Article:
We are honoring inspiring female-founded fashion brands across Africa who are bringing African culture, design, and knowledge to the forefront of fashion. This article highlights their efforts as trailblazers in the global industry, who have built sustainable brands to standards of excellence and defied the status quo.


With Talensi as its flagship, the Ghanaian creative space has witnessed the birth of a brand that is ethical and sustainable. It has set the agenda for a dynamic fashion that is sustainable at heart. Their fabrics are dyed by local producers and artists in the country to create fabrics with beautiful patterns. By combining contemporary design with traditional motifs, Talensi creates a trendy, yet uniquely indigenous brand. In keeping with its native soul, it adapts to fit the ever-changing styles of its place of birth, its people, and others who recognize Africa as the cradle of civilization.


A former magazine editor, stylist, and entrepreneur, Sarah Diouf, founded Tongoro in Dakar, Senegal in 2016. Tongoro produces womenswear and menswear for African markets. The mission of the brand is to empower African artisans while advocating for African prints, fabrics, and traditional craftsmanship. Her label manufactures quality clothing and accessories for men and women, matching international standards using qualified and trained local artisans and tailors. Diouf began outsourcing production to independent tailors but has since developed a robust supply chain, enabling the brand to ship orders quickly to customers throughout the world. Sarah believes using African fabrics only does not mean representing the African culture, but by telling stories and translating them in imagery, what a typical African woman is like and what she wants to portray can be represented.


Studio One Eighty-Nine, founded in Africa by Rosario Dawson and Abrima Erwiah, offers artisanal fashion and lifestyle materials that are inspired by Africa. Currently, the brand operates an Accra (Ghana) store, an online store, and a manufacturing facility in Accra, and supports programs in the US and African countries. Studios 189 collaborates with artisan communities that specialize in various traditional crafts, including natural plant dyes such as indigo, hand batik, kente weaving, etc. In their view, increasing the share of fashion industries and encouraging traditional methods will lead to social change.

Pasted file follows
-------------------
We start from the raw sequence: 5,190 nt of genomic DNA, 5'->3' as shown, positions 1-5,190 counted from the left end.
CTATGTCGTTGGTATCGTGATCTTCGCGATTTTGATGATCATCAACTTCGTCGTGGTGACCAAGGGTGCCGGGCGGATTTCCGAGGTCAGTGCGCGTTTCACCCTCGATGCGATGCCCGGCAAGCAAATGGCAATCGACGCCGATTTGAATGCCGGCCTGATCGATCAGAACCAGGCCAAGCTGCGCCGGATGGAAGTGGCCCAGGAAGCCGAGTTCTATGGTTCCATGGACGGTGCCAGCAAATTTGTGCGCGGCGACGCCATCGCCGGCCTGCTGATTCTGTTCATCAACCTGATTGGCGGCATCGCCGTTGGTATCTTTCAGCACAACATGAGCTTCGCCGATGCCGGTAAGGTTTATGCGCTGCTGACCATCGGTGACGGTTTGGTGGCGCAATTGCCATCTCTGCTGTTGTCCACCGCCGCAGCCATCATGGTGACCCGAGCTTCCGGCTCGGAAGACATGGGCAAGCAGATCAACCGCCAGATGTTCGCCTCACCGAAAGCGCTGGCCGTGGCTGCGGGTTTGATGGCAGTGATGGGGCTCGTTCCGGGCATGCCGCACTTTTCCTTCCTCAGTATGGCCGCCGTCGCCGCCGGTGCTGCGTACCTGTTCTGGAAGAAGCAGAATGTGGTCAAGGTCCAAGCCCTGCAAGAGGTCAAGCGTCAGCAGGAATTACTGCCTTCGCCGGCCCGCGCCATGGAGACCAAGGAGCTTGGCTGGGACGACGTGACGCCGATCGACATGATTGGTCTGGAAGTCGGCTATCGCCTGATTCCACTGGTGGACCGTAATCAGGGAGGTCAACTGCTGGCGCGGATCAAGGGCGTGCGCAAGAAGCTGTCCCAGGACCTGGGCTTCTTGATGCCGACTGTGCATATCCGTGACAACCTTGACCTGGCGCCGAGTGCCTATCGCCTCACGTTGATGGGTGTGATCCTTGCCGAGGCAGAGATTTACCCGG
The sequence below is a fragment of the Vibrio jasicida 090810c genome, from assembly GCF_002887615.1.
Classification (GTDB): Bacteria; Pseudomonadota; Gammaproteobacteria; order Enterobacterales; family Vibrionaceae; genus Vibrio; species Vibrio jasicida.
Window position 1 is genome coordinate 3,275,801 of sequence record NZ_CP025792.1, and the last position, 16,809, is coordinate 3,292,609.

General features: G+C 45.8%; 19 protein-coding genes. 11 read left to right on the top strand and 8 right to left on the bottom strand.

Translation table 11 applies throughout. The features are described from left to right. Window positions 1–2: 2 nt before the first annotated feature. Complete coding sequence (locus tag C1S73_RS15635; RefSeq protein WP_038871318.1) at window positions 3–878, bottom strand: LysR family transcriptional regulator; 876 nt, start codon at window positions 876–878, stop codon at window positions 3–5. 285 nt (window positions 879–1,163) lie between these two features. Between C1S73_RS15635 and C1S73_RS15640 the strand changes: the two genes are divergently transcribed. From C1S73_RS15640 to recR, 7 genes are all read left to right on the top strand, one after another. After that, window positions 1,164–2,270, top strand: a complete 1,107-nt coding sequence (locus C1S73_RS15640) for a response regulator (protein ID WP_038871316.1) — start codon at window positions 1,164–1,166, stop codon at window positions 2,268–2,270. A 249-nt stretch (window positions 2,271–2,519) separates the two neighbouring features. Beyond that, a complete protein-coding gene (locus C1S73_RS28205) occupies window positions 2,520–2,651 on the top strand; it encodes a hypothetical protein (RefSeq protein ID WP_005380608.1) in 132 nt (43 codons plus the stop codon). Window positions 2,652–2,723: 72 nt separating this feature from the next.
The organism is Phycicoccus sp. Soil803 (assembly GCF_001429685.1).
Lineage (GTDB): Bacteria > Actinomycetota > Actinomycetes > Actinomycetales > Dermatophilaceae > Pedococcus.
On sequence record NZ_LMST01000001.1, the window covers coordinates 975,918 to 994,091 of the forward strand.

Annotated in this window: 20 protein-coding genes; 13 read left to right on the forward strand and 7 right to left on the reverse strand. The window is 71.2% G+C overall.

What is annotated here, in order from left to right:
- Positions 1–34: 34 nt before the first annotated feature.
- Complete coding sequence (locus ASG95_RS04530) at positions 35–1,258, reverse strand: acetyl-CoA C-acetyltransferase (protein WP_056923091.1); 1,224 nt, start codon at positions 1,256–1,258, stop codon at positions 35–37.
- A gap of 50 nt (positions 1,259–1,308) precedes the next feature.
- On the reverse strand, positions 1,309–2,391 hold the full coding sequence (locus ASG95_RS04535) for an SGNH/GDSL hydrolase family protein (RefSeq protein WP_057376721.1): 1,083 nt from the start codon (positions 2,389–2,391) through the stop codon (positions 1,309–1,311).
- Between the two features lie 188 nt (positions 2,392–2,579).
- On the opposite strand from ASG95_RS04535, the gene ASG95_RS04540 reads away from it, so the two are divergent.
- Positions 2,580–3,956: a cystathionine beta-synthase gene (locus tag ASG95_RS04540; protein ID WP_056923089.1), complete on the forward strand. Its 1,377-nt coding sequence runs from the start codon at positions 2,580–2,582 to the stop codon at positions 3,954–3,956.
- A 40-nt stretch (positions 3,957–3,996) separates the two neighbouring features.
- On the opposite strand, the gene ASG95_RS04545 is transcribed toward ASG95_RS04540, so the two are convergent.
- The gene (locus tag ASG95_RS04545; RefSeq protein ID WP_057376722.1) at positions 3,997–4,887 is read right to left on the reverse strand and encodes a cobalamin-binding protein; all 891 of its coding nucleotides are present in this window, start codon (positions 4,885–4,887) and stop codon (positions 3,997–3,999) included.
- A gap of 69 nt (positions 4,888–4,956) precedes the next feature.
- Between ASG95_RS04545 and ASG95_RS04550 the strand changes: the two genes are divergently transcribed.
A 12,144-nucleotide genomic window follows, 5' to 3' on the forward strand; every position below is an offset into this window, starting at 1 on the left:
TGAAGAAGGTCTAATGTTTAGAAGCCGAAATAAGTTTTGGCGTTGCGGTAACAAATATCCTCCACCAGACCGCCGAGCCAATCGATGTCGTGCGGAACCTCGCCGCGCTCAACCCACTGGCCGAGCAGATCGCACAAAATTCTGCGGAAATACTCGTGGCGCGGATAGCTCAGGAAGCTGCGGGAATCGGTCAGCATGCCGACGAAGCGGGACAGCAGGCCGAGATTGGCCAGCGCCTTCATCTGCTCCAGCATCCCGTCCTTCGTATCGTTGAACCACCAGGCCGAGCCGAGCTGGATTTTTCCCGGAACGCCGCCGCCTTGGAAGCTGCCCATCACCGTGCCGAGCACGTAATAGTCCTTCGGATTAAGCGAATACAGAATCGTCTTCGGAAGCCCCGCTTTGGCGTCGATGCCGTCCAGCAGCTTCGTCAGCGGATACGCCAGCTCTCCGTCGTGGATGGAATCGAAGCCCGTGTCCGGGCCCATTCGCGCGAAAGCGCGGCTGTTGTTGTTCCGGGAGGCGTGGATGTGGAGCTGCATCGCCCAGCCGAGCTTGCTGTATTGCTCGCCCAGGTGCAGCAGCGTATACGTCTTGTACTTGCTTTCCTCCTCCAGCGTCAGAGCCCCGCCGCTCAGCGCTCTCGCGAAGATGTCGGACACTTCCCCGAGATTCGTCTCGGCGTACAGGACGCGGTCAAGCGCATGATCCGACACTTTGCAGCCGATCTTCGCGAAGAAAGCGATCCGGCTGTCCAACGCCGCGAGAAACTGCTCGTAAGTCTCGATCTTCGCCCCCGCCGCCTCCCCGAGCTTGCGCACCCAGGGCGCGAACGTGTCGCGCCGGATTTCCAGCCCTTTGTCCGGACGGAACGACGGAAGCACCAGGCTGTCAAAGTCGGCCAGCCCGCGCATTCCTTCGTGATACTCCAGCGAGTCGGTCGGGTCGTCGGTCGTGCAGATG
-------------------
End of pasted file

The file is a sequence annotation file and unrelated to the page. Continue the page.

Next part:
Pepper Row is an African sustainable fashion brand with a sense of luxury. It was founded by Omafume Niemogha, an entrepreneur in Nigeria, in 2018. The color intuitive Ethical brand with its garments, footwear, and accessories made for the bold, sophisticated, and playful free spirits embodies and merges Africa’s rich cultural heritage, arts, and craftsmanship with modern influences for the global clientele. Pepperrow utilizes more sustainable raw materials, innovative production techniques with conscious consideration for the environment. Niemogha believes fashion can be a powerful tool for social and environmental change, along with exploring, promoting, and preserving the time-honored artistic craft of weaving and dyeing textiles, woodcarving, and hand painting.


Malawian Awa Meite is the founder, fashion, and textile designer behind the fashion label Awa Meite. The brand highlights artisanal fashion and accessories that reflect the country’s rich heritage of craftsmanship. Awa grew up in Côte d’Ivoire, contributing to employing marginalized artisans who were masters of their craft. The details of her designs portray the rich African culture and inspire the idea that African history cannot be forgotten if raw materials sourced from the continent are used in conservation. Using sustainable employment and skills development, she aims to improve the living conditions of her people.


Sindiso Khumalo is a textile designer from Cape Town who specializes in sustainable textiles. Sindiso Khumalo launched her eponymous label with the goal of creating modern, ethical textiles while emphasizing African storytelling. By hand, she creates watercolors and collages for her textiles. Over the years, she has cultivated a distinctive visual voice, and a brand devoted to sustainability, craftsmanship, and empowerment. Khumalo believes that collaborating with artisans in one’s native country brings back “the value of the hand into the contemporary world”.


Designer Adama Amanda Ndiaye is also known as Adama Paris, a label that embodies multicultural style in its purest form. In addition to New York, London, and Paris, her Moroccan-made pieces can also be found internationally. A pioneer of African fashion initiatives, Ms. Hodges founded Dakar Fashion Week, Black Fashion Week, and other initiatives promoting African fashion. Adama believes Africans can use their power to better themselves and don’t need others to do it for them, which is what her brand aims to do.

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